You can come out and see me at these locations!
Seriously, people! I beg of you, come out!
See, as you may know–as I have posted here before–book tours are not easy on me. I like travel, but I don’t like airports (Does anyone like airports?) And I am pretty introverted and while I like hanging out with people, I need time to recharge. Weekend at a con? Easy! On a two week book tour…not easy. And I will be in an airport literally every day and a different hotel all but two nights.
The end result, after about two days, is that even though all the people I meet are very nice, I am thrust into a weird alternate universe where I live on planes and in hotels and I am having the same conversations over and over again with different bookstore staff and the strategic small talk reserves are running low and–this is the rough bit–everybody somehow thinks I am a Respectable Children’s Book Author and I cannot blow my cover.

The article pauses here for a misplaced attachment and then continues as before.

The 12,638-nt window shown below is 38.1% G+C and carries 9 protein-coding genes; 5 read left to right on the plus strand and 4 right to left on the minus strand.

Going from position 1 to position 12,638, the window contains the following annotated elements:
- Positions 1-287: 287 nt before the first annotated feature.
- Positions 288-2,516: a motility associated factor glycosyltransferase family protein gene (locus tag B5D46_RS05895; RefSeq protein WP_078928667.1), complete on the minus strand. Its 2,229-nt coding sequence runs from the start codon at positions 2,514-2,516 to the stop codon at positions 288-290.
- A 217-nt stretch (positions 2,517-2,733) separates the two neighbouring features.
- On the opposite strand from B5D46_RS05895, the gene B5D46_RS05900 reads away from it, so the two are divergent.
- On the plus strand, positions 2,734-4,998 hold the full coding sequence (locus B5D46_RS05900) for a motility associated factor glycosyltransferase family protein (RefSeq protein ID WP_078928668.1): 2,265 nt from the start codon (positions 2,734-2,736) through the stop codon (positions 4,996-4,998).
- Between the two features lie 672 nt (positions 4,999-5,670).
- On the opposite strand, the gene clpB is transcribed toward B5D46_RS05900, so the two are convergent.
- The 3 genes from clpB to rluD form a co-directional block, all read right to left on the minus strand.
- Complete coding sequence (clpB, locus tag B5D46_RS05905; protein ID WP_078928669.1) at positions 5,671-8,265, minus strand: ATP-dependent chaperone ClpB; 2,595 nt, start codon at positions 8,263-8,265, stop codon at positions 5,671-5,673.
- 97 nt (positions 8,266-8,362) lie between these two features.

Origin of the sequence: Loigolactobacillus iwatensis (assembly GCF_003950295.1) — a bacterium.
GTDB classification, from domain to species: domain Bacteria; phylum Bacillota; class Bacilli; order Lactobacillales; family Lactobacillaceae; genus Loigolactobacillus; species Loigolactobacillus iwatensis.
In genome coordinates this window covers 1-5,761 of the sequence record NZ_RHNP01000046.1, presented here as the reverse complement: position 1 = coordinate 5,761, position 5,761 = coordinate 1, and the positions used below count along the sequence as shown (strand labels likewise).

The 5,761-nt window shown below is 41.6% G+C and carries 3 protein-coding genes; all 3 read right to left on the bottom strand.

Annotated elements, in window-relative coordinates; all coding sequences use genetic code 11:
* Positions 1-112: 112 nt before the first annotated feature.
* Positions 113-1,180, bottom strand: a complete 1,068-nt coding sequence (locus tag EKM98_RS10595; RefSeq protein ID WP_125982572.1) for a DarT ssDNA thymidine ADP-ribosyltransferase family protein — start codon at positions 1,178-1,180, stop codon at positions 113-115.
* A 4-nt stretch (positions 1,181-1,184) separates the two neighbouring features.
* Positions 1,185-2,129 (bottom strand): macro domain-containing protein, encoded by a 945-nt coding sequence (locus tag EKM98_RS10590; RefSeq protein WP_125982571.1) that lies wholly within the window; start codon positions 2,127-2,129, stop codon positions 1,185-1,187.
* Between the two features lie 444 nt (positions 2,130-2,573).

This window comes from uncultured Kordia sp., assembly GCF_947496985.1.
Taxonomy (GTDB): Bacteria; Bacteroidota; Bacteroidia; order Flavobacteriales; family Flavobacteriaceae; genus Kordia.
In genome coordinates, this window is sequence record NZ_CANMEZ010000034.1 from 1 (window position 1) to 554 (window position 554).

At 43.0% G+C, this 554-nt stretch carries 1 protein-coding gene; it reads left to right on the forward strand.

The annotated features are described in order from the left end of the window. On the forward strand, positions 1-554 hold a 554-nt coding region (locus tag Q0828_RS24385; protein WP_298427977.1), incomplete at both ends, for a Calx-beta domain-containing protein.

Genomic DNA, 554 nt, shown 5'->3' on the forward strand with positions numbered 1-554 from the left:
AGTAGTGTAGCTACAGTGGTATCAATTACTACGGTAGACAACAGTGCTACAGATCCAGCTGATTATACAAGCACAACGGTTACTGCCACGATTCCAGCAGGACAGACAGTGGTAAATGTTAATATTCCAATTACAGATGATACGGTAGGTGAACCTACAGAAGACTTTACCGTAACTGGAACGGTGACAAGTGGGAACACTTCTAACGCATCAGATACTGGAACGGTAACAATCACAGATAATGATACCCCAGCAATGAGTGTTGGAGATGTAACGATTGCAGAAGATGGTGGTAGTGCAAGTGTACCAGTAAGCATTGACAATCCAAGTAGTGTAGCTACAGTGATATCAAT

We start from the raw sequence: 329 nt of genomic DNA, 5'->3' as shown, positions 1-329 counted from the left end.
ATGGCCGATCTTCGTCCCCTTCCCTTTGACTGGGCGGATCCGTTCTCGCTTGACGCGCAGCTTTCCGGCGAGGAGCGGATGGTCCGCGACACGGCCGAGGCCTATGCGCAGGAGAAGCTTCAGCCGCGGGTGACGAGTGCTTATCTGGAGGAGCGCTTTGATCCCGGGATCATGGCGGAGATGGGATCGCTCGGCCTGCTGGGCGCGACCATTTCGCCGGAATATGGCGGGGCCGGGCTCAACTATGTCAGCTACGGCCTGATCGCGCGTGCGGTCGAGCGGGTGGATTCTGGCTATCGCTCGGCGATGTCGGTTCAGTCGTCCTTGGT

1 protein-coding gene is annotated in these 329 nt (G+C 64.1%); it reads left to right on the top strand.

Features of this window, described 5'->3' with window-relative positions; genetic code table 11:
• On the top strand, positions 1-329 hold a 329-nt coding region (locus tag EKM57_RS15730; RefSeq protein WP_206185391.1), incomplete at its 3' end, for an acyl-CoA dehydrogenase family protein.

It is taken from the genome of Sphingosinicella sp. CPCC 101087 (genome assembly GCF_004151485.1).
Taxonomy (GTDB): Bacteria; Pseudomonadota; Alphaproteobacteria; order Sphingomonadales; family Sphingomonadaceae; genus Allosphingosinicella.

By the fourth day, I start to get seriously homesick for that other life where I am just some weirdo with a garden and a couple of podcasts who writes more than is healthy about wombats, and the media escorts are saying things like “Why don’t you just sit here for a little bit and you don’t have to talk to anyone, and can I get you some tea, honey?”
So this is where I am begging you to come out, because you guys are my life line. Talk to me about gardening or awful prepackaged food or kingfishers or the Corn God rising mad from the fields or Pokemon Go and it will be like I am in my real life again for a minute and I will be less homesick.
Honestly. I know this sounds pathetic but at the last book tour people kept coming out at the stops and talking to me about–oh, butterflies and honey and I got a stuffed moth and it meant so much to me. I got to be normal for a little bit. As normal as I get, anyhow. I am bad with names, but my head is full of person-with-Digger-omnibus-and-shirt and nice-women-with-poison-oak-honey and person-who-gave-me-Moth-Bob and person-who-drove-in-at-the-last-minute-a
Just don’t blow my cover. For some reason, the authorities think I am a good influence on the youth of today, with the reading and the empowerment and the vocabulary building, and if nobody tells them that I have no idea what I’m doing, I may get to keep this writing gig for a few more years.